December Blog 002: Booking the Trip


As we all know, RyanAir is an airline that offers no-frills flights mainly around continental Europe and the UK and their slogan says “Low Fares Made Simple“, therefore we assumed booking flights on RyanAir to Podgorica, the capital of Montenegro would rightly fit into that mantra.

Our flights cost 350 pounds! Each! Though at least that is return with one packed hold bag.

In any case, with gritted teeth we paid the flight price, knowing that the accommodation and food would be dirt cheap. Well, it’s Eastern Europe right? Right!

Accommodation in Montenegro is pretty cheap but seems to be split into two camps. On the one hand you have the high-end international hotels that everyone knows and loves or hates. Whilst on the other hand all the other accommodation seems to be rooms in apartment buildings. After having spent a hefty chunk of our budget on the flights we opted for the latter.

We had decided from the blogs we had read (see our previous blog post) and the WikiTravel pages that we would spend a few days skiing, a short stop in the Capital city and then the remainder of our 10 days on the coast visiting Budva, Kotor and Tivat.


We managed to book all 10 nights of accommodation through for an average nightly price of around 30 Euros! All in central locations, with parking and cooking facilities!

Unfortunately three weeks before we were due to leave we received an email from our accommodation in Kolasin saying they had had a flood and so they couldn’t guarantee our stay so we should cancel. At the time we were a bit annoyed and we knew the other accommodation in Kolasin was quite a lot more expensive. It turned out to be the such a great outcome because we booked into one of our favourite places we have ever stayed “Chalet Kolasin”.

Car Hire

Car-hire was easy, as always we booked through economycarrentals which has the most old fashioned website I have seen in a long time but always the cheapest prices. Selecting a 4WD with chains for the snowy roads and adding the second driver, we took the first and cheapest choice and ended up with a Dacia Duster from Alamo. It was much cleaner than the below photo when we originally collected it.

Next post we will have a look at what there is to do in Montenegro.

Costs so far

Flights: £720 (£360 x2)

Accommodation: ~ £500  (~£250 before the flood incident)

Car Hire: £300

TOTAL: £1520

December Blog 001: Planning the trip

Having got married in June 2017, we wanted to enjoy our first married Christmas together away on Holiday. We looked at a number of different locations from Greece to the Philippines, Denver to Barbados and Florida to Costa Rica.

We even booked flights to Manila and hastily canceled them, unsure of wanting to go all that way for 10 days. Thinking that we might want to go skiing we both started searching for cheap destinations that we could do some skiing and also enjoy some other activities. Rob happened across this story which noted the skiing in Kolasin was passable and Jenny stumbled upon a blog which suggested Montenegro as a great Winter destination to get away from the crowds. For us, the combination sounded perfect.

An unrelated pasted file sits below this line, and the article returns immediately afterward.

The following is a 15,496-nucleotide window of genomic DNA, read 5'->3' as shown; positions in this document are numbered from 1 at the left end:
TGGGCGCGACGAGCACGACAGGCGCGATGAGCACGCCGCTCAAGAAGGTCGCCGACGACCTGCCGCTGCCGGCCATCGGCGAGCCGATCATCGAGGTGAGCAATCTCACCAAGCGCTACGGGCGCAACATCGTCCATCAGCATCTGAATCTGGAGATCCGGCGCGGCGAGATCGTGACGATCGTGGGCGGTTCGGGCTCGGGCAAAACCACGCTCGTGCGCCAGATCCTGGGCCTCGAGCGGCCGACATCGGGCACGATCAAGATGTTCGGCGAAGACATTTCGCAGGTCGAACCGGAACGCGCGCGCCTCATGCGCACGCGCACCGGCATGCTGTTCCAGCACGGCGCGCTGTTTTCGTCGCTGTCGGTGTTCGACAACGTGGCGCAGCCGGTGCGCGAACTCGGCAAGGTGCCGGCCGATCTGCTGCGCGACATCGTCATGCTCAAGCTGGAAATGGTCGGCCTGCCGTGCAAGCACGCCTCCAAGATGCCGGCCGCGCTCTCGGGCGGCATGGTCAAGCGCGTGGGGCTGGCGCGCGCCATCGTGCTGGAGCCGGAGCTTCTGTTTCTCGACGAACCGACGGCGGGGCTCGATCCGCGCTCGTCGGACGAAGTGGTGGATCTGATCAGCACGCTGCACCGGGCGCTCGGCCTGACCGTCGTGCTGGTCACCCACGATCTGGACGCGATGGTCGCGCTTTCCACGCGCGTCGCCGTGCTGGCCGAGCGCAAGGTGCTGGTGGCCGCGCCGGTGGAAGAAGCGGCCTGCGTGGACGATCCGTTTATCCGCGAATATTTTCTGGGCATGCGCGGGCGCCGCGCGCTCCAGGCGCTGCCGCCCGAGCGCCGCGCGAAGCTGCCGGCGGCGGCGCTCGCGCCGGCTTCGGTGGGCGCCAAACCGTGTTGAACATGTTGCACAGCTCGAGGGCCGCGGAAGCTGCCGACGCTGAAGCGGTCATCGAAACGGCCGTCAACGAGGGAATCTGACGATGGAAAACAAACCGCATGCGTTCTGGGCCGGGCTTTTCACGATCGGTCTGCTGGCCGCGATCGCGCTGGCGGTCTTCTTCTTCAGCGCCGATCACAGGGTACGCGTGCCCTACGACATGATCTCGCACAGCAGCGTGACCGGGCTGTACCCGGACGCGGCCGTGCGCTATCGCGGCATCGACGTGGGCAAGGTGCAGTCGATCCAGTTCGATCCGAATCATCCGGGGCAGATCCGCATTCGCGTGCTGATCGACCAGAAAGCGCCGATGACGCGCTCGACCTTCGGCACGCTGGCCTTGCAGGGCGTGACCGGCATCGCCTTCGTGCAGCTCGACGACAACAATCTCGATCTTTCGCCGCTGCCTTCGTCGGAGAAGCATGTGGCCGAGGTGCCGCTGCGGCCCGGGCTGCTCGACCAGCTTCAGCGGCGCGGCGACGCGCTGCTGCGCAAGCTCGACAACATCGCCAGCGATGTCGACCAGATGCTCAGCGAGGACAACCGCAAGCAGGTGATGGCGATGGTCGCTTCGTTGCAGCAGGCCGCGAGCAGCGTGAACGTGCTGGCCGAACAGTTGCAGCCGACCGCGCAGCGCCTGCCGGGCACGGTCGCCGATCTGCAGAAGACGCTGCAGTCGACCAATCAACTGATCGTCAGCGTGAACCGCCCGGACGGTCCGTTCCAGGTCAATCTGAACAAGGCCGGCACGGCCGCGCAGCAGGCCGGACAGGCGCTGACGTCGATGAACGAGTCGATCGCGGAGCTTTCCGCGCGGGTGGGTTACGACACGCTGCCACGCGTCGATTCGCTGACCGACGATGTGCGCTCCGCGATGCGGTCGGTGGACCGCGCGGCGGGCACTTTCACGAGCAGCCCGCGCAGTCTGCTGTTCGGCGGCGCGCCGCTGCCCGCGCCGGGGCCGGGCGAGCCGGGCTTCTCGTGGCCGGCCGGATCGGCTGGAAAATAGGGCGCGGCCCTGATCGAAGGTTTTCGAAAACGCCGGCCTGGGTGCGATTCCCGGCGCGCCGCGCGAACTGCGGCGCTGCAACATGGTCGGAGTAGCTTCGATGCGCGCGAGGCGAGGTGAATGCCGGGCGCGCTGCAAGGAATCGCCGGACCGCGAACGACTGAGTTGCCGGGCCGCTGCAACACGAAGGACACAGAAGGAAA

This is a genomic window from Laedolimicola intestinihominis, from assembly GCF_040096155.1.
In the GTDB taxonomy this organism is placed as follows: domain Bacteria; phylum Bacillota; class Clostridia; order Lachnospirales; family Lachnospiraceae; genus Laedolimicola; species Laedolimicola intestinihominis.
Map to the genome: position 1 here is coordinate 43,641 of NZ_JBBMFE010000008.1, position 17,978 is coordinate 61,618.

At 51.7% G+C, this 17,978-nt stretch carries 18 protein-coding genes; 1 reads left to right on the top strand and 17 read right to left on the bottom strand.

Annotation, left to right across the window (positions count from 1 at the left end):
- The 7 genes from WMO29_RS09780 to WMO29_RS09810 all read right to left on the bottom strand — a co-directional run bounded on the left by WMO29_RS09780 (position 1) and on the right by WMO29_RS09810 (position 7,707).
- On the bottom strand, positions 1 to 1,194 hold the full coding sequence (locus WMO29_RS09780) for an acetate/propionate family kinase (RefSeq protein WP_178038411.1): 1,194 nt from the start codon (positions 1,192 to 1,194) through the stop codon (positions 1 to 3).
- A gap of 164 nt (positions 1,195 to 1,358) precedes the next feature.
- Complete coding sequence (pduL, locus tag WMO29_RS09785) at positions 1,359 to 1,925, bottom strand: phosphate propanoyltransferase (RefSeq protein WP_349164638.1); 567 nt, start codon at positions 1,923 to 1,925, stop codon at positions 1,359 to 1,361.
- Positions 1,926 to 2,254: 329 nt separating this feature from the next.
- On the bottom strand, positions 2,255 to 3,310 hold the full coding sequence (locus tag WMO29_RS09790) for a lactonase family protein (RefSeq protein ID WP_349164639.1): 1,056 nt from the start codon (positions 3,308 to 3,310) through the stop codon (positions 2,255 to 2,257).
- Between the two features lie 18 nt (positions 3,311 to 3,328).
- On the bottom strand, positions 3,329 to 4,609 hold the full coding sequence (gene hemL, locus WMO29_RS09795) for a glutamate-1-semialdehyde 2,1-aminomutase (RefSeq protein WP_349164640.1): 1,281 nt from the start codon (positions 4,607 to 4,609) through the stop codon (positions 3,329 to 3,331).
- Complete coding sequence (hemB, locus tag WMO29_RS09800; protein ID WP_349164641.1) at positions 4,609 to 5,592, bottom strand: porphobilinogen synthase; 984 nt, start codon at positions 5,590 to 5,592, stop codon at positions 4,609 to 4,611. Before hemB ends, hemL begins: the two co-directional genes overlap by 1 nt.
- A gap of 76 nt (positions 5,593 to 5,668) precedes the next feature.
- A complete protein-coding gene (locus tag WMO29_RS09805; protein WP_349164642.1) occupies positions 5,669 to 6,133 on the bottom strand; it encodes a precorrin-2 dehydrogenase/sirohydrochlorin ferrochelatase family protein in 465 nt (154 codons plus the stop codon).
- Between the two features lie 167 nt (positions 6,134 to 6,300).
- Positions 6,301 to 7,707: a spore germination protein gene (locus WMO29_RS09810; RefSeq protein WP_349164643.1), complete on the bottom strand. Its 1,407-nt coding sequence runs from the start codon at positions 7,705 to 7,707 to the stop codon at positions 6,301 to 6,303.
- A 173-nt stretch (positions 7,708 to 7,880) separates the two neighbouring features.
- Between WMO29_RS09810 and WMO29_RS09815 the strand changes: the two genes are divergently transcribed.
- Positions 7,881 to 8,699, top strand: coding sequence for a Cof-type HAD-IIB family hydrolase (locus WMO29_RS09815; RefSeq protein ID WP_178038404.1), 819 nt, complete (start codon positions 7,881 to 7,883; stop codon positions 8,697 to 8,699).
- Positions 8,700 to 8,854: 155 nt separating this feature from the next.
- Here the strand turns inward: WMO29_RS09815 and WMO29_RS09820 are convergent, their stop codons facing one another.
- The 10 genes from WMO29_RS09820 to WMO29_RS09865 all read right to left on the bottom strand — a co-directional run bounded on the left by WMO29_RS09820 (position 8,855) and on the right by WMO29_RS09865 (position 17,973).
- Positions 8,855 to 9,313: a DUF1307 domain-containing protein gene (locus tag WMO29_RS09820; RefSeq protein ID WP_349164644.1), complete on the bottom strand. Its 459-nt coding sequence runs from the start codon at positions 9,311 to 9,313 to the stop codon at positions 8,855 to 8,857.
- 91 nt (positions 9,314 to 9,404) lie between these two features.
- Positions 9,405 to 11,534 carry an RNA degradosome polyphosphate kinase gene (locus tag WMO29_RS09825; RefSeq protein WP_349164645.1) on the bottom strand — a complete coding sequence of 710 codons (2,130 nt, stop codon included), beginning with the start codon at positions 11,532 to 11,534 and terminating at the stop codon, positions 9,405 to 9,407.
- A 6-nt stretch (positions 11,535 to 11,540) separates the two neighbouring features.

Planning a trip skiing in Montenegro isn’t as straightforward as planning one to Tignes, Vail or Saalbach-Hinterglemm, but it is definitely a lot cheaper. To start with, its initially not even clear where the ski resort is; the town shows up on Google maps but to find the resort itself one must deduce that the resort is called “Kolasin 1450” and was another 20-40 minutes drive up the valley.

The website for the “resort” itself has very little information on it, some of the information on the Montenegrin pages is in English and some of the information on the English pages is in Montenegrin. However we eventually deduced that they do ski, pole and boot hire in the same building as the ski pass purchase and the total cost for two for three days would be barely over 150 pounds.

This all seemed like a match, so we booked our flights and our accommodation and looked forward to Christmas. More on that in the next post.

Blog 006: 171015 Last couple days

Montepulciano, Montalcino and going home

Sitting on the plane writing this, we are sad to be going home. Holidays, no matter how long, always come to an end too quickly. 

Montepulciano is quite a bit larger that some of the nearby medieval mountain towns and villages. It boasts relatively quiet streets and alleys. There are some very large hills and as sedentary desk working people we were panting trying to get around, tiring ourselves out. 

The piazza with the main church is large and relaxed with a few small restaurants and shops. And many other restaurants up and down the streets where we enjoyed some lunch. Montepulciano is in a way special to us as we are united on a common love of Montepulciano d’Abruzzo (which we know is not here) so originally we thought our favourite wine came from here.